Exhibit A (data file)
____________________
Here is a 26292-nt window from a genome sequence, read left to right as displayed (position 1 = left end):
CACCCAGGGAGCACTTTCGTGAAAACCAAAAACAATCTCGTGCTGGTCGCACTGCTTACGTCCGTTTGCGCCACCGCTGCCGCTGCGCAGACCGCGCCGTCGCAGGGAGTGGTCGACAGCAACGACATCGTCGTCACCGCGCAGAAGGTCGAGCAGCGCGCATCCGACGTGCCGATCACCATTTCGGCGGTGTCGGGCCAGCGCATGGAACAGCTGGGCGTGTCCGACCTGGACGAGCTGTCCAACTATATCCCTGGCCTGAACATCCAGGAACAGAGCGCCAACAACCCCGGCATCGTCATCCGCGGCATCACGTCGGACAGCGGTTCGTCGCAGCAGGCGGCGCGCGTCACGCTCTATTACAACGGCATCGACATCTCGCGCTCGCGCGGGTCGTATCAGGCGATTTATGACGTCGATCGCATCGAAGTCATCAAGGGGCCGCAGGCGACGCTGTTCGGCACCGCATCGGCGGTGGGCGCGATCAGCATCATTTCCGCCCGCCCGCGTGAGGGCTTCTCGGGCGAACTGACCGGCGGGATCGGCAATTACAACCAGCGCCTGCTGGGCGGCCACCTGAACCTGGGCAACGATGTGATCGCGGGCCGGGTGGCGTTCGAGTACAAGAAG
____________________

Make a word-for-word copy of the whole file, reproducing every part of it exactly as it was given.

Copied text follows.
Here is a 26292-nt window from a genome sequence, read left to right as displayed (position 1 = left end):
CACCCAGGGAGCACTTTCGTGAAAACCAAAAACAATCTCGTGCTGGTCGCACTGCTTACGTCCGTTTGCGCCACCGCTGCCGCTGCGCAGACCGCGCCGTCGCAGGGAGTGGTCGACAGCAACGACATCGTCGTCACCGCGCAGAAGGTCGAGCAGCGCGCATCCGACGTGCCGATCACCATTTCGGCGGTGTCGGGCCAGCGCATGGAACAGCTGGGCGTGTCCGACCTGGACGAGCTGTCCAACTATATCCCTGGCCTGAACATCCAGGAACAGAGCGCCAACAACCCCGGCATCGTCATCCGCGGCATCACGTCGGACAGCGGTTCGTCGCAGCAGGCGGCGCGCGTCACGCTCTATTACAACGGCATCGACATCTCGCGCTCGCGCGGGTCGTATCAGGCGATTTATGACGTCGATCGCATCGAAGTCATCAAGGGGCCGCAGGCGACGCTGTTCGGCACCGCATCGGCGGTGGGCGCGATCAGCATCATTTCCGCCCGCCCGCGTGAGGGCTTCTCGGGCGAACTGACCGGCGGGATCGGCAATTACAACCAGCGCCTGCTGGGCGGCCACCTGAACCTGGGCAACGATGTGATCGCGGGCCGGGTGGCGTTCGAGTACAAGAAG